{{ $body }}

That will display whatever is in the email if you have set that in your $data array. You can reference the Laravel Docs on this as well.

Also, if you want to use Mail, you need to include the use statement:



use Illuminate\Support\Facades\Mail;

Also notice, I’m using the queue method as opposed to the send method. What this does is allow you to push the message to the queue, so you don’t have to stop the user experience to wait for it to process. Instead it gets pushed onto the queue, where it goes out asynchronously from the browser.

The Event.

Let’s go to the RespondedToSupportRequest.php and modify the constructor:



public function __construct($contactMailhelper)
    {
        $this->contactMailHelper = $contactMailhelper;
    }

We also need to set a property:



public $contactMailHelper;

So in my implementation, I’m handing in my instance of $contactMailHelper, which sets all the email properties I’m going to need. If you are doing a simple autoresponder on registration, you might just want to pass along the user id, so you can get the rest of what you need in the handle method of the listener. Like I said, this is not a working example for you, just trying to help you understand how it works.

At any rate, the constructor sets the property, which will be passed along to the listener when the event fires.

So, putting it all together, we call the event in your controller like so:



event(new RespondedToSupportRequest($contactMailhelper));

Don’t forget the use statement:



use App\Events\RespondedToSupportRequest;

That’s just one line you can pop into your controller(don’t forget the use statement), so you don’t end up with mail code in your controller that doesn’t really belong there.

So the $contactMailerhelper object is passed into the event and we know that is set through the constructor of the event for us to use in the listener. The handle method of the listener does the bulk of the work:



public function handle(RespondedToSupportRequest $event)
{
        $data = ['body'         => $event->contactMailHelper->emailBody,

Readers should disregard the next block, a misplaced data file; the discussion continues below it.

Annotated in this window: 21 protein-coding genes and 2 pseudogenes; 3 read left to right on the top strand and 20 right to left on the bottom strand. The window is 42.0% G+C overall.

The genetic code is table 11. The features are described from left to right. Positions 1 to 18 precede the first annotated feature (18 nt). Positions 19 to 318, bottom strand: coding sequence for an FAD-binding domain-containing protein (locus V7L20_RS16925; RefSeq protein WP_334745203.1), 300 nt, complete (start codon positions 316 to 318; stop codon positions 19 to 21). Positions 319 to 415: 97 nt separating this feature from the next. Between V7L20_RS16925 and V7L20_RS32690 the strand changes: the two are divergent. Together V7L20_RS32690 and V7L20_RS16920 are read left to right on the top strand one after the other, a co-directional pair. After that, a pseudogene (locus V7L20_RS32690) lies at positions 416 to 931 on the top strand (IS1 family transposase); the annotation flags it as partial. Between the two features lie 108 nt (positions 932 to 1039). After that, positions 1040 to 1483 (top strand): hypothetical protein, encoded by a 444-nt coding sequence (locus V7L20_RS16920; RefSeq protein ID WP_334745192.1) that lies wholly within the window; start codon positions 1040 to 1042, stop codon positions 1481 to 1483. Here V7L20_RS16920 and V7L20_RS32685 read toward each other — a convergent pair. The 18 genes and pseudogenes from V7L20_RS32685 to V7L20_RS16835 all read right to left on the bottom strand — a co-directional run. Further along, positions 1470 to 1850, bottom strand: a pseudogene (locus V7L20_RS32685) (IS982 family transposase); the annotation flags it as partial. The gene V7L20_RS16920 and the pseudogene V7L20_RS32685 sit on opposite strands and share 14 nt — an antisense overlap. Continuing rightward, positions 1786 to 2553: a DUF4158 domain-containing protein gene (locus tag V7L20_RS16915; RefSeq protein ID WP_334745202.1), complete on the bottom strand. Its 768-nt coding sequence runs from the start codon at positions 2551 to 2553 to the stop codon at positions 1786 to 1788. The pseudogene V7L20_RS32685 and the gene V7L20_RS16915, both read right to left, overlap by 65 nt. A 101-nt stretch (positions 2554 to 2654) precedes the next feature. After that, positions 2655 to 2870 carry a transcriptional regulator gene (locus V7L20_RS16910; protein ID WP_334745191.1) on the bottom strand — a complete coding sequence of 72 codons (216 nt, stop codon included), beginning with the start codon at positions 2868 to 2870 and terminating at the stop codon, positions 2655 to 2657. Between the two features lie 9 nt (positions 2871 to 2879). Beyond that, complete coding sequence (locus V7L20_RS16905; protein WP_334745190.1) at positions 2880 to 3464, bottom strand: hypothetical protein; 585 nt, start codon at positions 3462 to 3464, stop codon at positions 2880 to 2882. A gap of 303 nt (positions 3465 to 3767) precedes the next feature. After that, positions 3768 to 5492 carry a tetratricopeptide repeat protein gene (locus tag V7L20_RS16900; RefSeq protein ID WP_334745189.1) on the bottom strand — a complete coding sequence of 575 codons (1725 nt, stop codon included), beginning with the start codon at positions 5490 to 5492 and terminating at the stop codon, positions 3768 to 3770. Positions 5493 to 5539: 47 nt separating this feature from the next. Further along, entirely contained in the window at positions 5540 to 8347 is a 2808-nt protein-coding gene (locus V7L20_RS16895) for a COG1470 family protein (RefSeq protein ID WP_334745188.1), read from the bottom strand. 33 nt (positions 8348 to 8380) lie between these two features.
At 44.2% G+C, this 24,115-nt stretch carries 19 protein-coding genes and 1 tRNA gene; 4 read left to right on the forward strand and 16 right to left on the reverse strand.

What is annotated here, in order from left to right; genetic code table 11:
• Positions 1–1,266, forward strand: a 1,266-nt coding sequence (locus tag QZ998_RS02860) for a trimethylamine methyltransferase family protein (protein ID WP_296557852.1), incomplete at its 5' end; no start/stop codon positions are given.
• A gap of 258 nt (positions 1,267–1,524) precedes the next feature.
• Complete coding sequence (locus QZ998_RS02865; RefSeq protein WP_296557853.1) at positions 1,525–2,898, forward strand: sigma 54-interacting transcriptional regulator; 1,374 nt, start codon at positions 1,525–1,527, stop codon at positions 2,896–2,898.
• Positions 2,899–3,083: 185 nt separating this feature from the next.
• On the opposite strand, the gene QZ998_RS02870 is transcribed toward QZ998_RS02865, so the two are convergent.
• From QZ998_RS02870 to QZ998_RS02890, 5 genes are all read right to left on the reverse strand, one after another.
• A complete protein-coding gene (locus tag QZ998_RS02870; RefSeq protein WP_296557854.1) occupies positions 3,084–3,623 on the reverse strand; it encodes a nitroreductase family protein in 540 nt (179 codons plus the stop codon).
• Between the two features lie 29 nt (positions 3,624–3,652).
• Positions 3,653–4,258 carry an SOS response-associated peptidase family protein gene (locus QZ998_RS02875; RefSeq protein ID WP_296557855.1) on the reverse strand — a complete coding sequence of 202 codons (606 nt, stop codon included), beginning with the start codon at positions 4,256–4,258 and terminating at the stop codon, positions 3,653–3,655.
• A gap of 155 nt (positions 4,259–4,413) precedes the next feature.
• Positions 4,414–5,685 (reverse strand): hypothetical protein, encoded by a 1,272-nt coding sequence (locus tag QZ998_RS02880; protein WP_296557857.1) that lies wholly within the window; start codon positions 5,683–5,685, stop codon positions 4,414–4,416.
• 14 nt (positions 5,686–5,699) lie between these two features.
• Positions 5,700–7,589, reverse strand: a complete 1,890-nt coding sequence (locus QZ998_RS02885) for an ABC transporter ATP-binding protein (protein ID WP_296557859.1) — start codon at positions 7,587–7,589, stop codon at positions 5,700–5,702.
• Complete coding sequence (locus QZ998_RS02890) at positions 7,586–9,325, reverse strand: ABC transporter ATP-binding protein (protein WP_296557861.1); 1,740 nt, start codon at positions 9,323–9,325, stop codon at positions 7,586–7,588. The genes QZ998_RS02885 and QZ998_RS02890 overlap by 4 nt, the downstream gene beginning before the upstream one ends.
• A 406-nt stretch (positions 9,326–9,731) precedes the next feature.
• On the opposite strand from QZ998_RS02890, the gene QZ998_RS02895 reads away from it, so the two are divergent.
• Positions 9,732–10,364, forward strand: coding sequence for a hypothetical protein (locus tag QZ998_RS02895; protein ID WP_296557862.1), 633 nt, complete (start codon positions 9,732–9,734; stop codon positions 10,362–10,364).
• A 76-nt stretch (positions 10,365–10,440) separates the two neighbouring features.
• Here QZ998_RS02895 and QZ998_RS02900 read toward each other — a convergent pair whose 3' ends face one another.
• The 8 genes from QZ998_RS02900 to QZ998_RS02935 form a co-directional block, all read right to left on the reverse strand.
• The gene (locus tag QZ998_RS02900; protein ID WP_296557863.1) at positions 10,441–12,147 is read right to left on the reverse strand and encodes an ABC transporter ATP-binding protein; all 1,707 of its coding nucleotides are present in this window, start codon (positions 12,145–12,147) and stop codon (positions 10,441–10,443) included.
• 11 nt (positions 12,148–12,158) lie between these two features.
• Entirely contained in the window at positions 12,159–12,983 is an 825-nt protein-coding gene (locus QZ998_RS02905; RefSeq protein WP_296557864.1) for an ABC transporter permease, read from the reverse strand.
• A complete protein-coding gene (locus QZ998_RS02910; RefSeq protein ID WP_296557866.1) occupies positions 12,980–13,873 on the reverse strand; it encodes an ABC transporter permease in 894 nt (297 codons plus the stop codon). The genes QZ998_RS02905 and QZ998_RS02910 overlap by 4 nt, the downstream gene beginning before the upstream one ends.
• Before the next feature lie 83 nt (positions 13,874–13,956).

'emailAddress' => $event->contactMailHelper->emailAddress,
                 'emailSubject' => $event->contactMailHelper->emailSubject,
                 'emailView'    => $event->contactMailHelper->emailView,
        ];

        Mail::queue($data['emailView'],$data , function($message) use($data)
        {
            $message->to($data['emailAddress'])->subject($data['emailSubject']);
        });
}

This tutorial might seem complicated if you are reading along, but in reality this is very simple. Here are the 4 simple steps to implementation:

1. Bind your event to listener in the EventServiceProvider file.
2. Use the artisan command to generate the necessary classes, php artisan event:generate
3. Modify the constructor of your event class if you need to pass in an $id variable or other object and set the property.
4. Code your handler in your listener class to do act on the event, in our example, it’s sending an email.

Tip: Remember your use statements.

Once you get this, you can see how wonderful and easy Laravel eventing really is. It’s a beautiful part of the laravel architecture, with simple syntax and many advanced features that you can read up on in the docs.

I hope you have enjoyed this tutorial and found it useful. Click on the sprocket icon at the top of the page to see all tutorials. Please comment, share, and like if you can, thanks!

I don’t have a donate button, but If you would like to support my work and learn more about Laravel, you can do so by buying one of my books, Laraboot: laravel 5* For Beginners, I really appreciate it.